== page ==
Empty List

Steven D'Aprano steve at pearwood.info
Sun Jun 26 23:48:14 EDT 2016

On Mon, 27 Jun 2016 01:13 pm, Elizabeth Weiss wrote:

> Hi There,
> What is the point of this code?:
> word=[]
> print(word)
> The result is []
> When would I need to use something like this?

As given, never. Nor would you need:

num = 0

It's pretty boring, trivial code that does nothing interesting. And you
could simplify it, make it even more trivial:


Why would you do that? You probably wouldn't bother.

But each line is very useful, if taken as part of a bigger, more useful
program! Look at the first line:

word = []

This creates a variable, "word", and assigns an empty list to it.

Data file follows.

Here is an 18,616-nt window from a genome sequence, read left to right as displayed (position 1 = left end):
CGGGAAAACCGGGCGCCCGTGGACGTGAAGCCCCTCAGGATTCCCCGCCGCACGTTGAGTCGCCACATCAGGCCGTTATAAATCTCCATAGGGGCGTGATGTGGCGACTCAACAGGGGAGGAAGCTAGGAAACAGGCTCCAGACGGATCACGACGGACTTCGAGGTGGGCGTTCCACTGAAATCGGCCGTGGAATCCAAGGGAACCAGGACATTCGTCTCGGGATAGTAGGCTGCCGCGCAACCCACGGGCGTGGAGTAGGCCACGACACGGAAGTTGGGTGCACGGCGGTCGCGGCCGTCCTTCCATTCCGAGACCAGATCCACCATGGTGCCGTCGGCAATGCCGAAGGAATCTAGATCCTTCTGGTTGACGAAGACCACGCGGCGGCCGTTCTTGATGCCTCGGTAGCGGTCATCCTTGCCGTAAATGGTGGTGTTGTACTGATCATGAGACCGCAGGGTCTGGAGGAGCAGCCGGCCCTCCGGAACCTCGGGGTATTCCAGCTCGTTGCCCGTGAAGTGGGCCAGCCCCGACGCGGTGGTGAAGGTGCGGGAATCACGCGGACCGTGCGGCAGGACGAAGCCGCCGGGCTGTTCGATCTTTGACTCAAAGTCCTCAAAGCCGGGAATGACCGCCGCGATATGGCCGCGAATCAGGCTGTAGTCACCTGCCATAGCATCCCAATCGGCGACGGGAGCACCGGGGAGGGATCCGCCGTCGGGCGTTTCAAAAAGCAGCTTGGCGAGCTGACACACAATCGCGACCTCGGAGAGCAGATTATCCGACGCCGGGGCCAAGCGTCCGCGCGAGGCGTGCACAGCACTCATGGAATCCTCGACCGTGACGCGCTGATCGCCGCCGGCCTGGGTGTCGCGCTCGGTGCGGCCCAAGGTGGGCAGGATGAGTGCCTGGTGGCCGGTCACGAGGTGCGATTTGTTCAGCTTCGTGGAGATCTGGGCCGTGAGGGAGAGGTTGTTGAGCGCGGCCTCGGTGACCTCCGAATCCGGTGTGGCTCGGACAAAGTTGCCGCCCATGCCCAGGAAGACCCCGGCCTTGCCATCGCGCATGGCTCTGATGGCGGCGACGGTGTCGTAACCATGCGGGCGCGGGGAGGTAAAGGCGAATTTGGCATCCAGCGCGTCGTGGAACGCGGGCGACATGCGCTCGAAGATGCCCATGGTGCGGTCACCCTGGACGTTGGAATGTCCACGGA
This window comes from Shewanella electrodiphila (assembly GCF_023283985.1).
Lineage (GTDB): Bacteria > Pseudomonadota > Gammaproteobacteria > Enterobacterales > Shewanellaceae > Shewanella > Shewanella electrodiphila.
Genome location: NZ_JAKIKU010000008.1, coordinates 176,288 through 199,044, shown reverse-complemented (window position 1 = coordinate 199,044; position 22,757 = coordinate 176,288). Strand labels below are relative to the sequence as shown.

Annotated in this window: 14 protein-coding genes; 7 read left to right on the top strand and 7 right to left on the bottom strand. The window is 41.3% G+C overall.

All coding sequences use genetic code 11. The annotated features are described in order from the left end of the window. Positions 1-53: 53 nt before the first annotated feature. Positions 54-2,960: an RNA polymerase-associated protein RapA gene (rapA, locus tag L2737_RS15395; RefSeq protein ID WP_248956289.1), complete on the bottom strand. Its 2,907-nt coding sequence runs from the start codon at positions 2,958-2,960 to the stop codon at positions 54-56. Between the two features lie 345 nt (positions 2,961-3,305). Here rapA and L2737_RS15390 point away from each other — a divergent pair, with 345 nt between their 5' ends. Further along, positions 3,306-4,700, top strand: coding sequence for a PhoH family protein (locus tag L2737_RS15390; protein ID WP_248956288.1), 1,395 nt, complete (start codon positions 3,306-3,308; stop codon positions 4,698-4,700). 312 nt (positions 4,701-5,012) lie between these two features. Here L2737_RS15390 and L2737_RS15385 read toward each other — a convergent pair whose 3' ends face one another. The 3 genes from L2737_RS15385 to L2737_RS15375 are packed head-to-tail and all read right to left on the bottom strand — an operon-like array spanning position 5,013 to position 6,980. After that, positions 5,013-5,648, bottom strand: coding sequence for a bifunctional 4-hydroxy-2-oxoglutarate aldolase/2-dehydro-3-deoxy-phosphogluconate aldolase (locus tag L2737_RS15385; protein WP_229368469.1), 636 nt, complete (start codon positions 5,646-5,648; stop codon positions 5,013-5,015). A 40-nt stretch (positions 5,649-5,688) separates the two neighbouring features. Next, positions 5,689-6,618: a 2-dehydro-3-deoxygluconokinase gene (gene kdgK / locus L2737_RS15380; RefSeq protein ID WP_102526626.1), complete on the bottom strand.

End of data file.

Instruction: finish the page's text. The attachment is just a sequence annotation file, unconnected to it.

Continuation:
But once you have an empty list, you can start putting things into it. Once
you have a list with items in it, there are all sorts of things you can
usefully do:

- append items to the end;
- insert items at the start or the middle;
- sort the list;
- reverse the list;
- pull items out of the list;
- count how many items are in the list;
- search for matching items

and many more. The sky is the limit, and that's what programming is about.
Just because the list *starts* as empty doesn't mean it must remain empty

“Cheer up,” they said, “things could be worse.” So I cheered up, and sure
enough, things got worse.

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